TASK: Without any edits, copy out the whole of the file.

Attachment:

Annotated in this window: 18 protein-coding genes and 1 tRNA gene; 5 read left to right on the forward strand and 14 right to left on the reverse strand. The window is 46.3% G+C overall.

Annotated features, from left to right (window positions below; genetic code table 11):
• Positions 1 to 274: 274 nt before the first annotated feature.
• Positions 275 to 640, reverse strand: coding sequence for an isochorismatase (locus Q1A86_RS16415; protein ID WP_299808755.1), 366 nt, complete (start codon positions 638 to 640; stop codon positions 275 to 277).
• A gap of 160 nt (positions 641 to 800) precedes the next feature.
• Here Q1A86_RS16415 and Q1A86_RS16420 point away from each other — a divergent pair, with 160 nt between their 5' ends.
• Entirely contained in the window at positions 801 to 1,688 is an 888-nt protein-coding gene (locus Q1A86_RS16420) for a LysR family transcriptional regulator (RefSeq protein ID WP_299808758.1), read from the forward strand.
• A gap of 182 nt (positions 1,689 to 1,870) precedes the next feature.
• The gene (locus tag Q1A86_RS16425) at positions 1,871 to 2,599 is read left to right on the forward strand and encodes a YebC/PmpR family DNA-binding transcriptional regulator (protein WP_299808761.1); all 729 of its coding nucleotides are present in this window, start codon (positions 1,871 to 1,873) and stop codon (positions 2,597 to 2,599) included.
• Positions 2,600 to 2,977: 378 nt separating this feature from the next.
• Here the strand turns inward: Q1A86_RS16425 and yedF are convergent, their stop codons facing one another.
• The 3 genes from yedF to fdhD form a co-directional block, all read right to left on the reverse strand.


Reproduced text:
Annotated in this window: 18 protein-coding genes and 1 tRNA gene; 5 read left to right on the forward strand and 14 right to left on the reverse strand. The window is 46.3% G+C overall.

Annotated features, from left to right (window positions below; genetic code table 11):
• Positions 1 to 274: 274 nt before the first annotated feature.
• Positions 275 to 640, reverse strand: coding sequence for an isochorismatase (locus Q1A86_RS16415; protein ID WP_299808755.1), 366 nt, complete (start codon positions 638 to 640; stop codon positions 275 to 277).
• A gap of 160 nt (positions 641 to 800) precedes the next feature.
• Here Q1A86_RS16415 and Q1A86_RS16420 point away from each other — a divergent pair, with 160 nt between their 5' ends.
• Entirely contained in the window at positions 801 to 1,688 is an 888-nt protein-coding gene (locus Q1A86_RS16420) for a LysR family transcriptional regulator (RefSeq protein ID WP_299808758.1), read from the forward strand.
• A gap of 182 nt (positions 1,689 to 1,870) precedes the next feature.
• The gene (locus tag Q1A86_RS16425) at positions 1,871 to 2,599 is read left to right on the forward strand and encodes a YebC/PmpR family DNA-binding transcriptional regulator (protein WP_299808761.1); all 729 of its coding nucleotides are present in this window, start codon (positions 1,871 to 1,873) and stop codon (positions 2,597 to 2,599) included.
• Positions 2,600 to 2,977: 378 nt separating this feature from the next.
• Here the strand turns inward: Q1A86_RS16425 and yedF are convergent, their stop codons facing one another.
• The 3 genes from yedF to fdhD form a co-directional block, all read right to left on the reverse strand.